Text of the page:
So you’ve read this really amazing book on the MSBA Book List and you want to talk to someone about it! Great! But then you stop and think “Wait a second? What am I supposed to say besides “It’s a great book!” or “I liked it!” ?” Don’t worry…that’s happened to all of us…no matter how much we loved the book. And what you say will depend on whether you will be talking to someone who has never read the book or someone who has read the book.
The MSBA Book Club started meeting this week at BIS and BMS. With that in mind, here are a few tips for of things you might include when you buzz about books you have read from the list this year. First, remember that not everyone will have necessarily read the book you buzz about so don’t give away all the surprises or the ending!
Style: the overall pacing and presentation of the book
- Are the characters and the story introduced quickly or slowly?
- Does the story pull you in immediately or did it take a while for you to get interested?
- Is there more talking or more description?
Words you might use to tell us about the style include: a page turner, fast paces, exciting, quiet, slow moving, emotional
Setting: the time, place, physical details, and circumstances in which the story happens
- Is the setting described in detail or is it very minimal?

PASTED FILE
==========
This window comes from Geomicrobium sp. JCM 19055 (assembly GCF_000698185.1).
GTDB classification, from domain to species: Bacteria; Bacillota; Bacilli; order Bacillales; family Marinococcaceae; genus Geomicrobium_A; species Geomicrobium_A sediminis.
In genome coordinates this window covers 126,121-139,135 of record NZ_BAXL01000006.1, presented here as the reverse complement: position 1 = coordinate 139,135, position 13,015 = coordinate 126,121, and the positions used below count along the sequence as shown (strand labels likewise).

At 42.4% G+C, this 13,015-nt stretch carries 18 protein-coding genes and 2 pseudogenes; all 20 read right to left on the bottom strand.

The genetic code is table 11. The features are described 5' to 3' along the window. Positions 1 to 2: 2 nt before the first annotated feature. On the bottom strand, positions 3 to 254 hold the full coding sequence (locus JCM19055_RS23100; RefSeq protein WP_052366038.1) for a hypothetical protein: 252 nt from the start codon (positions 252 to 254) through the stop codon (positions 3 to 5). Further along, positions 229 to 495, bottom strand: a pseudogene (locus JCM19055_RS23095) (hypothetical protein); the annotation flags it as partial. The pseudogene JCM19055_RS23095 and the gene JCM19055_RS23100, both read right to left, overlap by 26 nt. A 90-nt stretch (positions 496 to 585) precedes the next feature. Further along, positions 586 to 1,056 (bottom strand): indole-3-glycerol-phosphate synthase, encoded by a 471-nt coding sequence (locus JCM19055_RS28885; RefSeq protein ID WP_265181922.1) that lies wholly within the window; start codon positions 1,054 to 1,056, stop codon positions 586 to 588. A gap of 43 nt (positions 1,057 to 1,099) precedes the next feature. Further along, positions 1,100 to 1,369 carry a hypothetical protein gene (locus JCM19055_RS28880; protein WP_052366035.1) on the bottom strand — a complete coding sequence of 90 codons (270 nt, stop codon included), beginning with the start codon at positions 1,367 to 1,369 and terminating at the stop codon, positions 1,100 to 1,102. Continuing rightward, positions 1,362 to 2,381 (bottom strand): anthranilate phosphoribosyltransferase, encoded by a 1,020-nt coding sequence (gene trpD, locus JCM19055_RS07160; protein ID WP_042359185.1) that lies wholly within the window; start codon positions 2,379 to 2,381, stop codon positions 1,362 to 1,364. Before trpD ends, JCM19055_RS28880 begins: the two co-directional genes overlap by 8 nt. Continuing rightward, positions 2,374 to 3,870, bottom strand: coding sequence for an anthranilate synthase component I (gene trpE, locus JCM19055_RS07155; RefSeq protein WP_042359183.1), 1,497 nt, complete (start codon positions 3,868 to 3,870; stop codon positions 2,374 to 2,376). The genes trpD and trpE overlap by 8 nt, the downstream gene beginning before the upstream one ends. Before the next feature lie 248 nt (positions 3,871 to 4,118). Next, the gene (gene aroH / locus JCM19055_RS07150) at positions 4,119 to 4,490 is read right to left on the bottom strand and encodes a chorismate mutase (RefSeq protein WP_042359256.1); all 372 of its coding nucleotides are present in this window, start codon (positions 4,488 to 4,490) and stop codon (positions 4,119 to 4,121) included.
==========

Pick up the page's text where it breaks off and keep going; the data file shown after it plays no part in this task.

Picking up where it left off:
- Does the setting affect the characters and/or the plot?
Words you might use to tell us about the setting include: detailed, vivid, memorable, integral to the story (the story wouldn’t be the same if the setting was different)
Plot: the the way the author unfolds all the events, shows the importance of how the characters interact, and concludes the story
- Is the plot more focused on the characters or the events?
- What is the main conflict in the story?
- Is there too much or too little conflict in the story?
Words you might use to tell us about the plot include: suspenseful, funny, far-fetched, eventful, zany
Characterization: how the author presents and develops the people, animals and/or creatures in a story
- Is the main focus on a single character or several?
- Whose point of view?
- Are there memorable and important secondary characters?
Words you might use to tell us the character(s) are well-developed include: detailed, dynamic, believeable, well-rounded, balanced
Words you might use to tell us the character(s) are not well-developed include: flat, unrealistic, unorginial, poorly developed
It’s always good to use examples from the book to help explain your thinking and ideas. Other things you might want to buzz about could include:
- What did you like (or not like) about the book?
- Did the book remind you of other books you have read?
- Was there a character that reminded you of yourself or someone you know?
- Were you left with any ‘wonderings’?
Now it’s time to get reading! Find a book on the list that really interests you…read it…and then join us for the next MSBA Book Club meeting and buzz about what you’ve been reading. Who knows…you may even find some new titles by hearing what other kids are ‘buzzin’ about!